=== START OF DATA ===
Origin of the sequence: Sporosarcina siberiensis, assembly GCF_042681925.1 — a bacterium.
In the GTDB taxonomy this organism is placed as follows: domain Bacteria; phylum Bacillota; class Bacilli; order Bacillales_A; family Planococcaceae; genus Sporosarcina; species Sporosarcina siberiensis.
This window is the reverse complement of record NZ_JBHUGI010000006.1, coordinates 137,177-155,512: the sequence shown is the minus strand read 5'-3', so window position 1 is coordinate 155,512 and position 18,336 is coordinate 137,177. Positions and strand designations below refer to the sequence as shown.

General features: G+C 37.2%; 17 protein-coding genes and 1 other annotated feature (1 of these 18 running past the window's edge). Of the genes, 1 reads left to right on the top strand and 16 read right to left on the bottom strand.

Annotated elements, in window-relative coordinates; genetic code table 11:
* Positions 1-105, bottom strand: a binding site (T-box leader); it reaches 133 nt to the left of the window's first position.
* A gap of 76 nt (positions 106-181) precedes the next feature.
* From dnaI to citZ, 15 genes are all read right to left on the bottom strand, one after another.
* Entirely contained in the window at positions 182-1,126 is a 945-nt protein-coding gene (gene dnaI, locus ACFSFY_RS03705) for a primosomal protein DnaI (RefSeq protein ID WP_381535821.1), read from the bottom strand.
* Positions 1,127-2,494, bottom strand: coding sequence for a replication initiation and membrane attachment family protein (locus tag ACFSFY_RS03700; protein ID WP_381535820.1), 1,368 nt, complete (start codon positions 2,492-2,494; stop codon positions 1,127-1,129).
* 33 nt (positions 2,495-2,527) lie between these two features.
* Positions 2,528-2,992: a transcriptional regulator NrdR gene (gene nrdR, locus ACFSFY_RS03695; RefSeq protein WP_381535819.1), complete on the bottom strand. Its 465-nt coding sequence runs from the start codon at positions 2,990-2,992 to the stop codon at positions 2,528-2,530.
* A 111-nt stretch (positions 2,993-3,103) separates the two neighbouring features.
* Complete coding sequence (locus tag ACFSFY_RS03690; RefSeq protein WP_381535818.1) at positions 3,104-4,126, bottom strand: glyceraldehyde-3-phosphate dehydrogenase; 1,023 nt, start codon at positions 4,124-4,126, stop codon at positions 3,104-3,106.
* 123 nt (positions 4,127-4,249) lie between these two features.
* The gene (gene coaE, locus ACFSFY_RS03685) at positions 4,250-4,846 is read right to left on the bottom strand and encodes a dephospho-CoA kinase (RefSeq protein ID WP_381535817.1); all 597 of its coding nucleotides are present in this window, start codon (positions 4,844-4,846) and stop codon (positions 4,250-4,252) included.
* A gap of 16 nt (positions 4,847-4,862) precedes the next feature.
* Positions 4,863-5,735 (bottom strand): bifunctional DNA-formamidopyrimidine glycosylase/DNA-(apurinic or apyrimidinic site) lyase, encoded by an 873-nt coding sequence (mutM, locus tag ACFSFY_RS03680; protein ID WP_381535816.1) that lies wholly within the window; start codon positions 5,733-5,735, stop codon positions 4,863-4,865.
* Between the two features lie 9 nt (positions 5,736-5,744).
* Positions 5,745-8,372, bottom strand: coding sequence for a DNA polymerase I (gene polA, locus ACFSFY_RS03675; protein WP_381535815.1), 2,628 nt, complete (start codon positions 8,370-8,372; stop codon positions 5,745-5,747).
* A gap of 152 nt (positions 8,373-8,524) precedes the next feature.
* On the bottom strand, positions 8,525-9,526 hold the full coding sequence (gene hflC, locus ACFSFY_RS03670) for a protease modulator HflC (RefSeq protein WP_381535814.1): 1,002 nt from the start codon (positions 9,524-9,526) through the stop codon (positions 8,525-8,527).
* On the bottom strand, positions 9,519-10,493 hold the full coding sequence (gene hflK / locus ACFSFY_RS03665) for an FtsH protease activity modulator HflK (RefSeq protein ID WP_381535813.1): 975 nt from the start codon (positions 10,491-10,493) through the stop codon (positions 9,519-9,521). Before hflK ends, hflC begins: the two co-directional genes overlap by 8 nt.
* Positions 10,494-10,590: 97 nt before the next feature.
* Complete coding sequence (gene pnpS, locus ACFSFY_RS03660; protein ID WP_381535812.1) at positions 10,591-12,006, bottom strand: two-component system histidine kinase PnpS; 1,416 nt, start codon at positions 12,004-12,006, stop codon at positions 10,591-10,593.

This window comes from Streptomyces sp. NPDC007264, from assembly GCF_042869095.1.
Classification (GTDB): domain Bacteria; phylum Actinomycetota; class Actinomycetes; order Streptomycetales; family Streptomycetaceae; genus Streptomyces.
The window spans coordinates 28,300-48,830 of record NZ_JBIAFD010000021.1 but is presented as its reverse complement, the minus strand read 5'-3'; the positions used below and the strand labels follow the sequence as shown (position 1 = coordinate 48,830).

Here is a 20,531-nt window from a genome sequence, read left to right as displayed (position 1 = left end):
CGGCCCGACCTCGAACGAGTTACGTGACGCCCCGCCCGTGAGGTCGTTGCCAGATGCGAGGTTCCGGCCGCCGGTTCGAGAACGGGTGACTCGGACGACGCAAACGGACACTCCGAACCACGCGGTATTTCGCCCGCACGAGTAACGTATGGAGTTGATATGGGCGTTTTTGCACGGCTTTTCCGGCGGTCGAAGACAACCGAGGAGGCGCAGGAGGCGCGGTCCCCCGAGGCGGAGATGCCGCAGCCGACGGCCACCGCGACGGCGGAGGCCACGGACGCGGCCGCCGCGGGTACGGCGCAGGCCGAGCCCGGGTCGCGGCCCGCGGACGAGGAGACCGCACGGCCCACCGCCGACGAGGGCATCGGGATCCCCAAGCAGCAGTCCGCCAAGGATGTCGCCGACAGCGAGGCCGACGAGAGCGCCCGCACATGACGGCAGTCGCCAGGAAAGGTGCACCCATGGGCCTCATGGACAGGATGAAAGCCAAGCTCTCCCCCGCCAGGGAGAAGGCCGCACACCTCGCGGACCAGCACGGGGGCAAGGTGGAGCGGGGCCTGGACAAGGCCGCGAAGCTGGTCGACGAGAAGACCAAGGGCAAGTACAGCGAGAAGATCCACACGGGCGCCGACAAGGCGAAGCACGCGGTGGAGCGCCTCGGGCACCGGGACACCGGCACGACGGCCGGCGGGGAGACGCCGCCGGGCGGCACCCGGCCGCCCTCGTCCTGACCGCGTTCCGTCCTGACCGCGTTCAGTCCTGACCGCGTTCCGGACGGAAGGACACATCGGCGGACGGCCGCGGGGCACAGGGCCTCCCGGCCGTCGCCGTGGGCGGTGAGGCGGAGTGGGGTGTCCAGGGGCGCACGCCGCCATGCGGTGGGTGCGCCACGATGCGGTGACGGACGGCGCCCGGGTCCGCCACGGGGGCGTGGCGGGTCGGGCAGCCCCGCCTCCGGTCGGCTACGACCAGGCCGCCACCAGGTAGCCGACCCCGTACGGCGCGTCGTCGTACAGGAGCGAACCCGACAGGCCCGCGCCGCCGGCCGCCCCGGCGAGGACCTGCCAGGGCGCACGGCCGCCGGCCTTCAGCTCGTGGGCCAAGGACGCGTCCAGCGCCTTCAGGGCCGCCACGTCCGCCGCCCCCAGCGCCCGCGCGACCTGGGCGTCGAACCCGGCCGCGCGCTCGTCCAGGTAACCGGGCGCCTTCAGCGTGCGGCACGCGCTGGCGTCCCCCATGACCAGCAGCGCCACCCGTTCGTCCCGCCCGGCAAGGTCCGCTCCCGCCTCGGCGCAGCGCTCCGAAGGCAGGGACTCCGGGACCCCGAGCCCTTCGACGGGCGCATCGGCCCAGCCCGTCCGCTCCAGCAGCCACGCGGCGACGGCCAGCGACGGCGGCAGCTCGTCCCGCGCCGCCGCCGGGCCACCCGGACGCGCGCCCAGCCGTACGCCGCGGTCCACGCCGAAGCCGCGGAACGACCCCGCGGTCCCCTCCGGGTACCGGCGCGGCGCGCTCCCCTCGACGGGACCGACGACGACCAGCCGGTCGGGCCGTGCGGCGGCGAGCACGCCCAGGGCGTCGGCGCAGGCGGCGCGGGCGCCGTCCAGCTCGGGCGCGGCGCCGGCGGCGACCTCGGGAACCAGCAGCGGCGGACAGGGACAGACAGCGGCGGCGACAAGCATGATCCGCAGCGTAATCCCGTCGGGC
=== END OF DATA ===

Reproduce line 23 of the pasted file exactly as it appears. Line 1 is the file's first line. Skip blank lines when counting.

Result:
* On the bottom strand, positions 9,519-10,493 hold the full coding sequence (gene hflK / locus ACFSFY_RS03665) for an FtsH protease activity modulator HflK (RefSeq protein ID WP_381535813.1): 975 nt from the start codon (positions 10,491-10,493) through the stop codon (positions 9,519-9,521). Before hflK ends, hflC begins: the two co-directional genes overlap by 8 nt.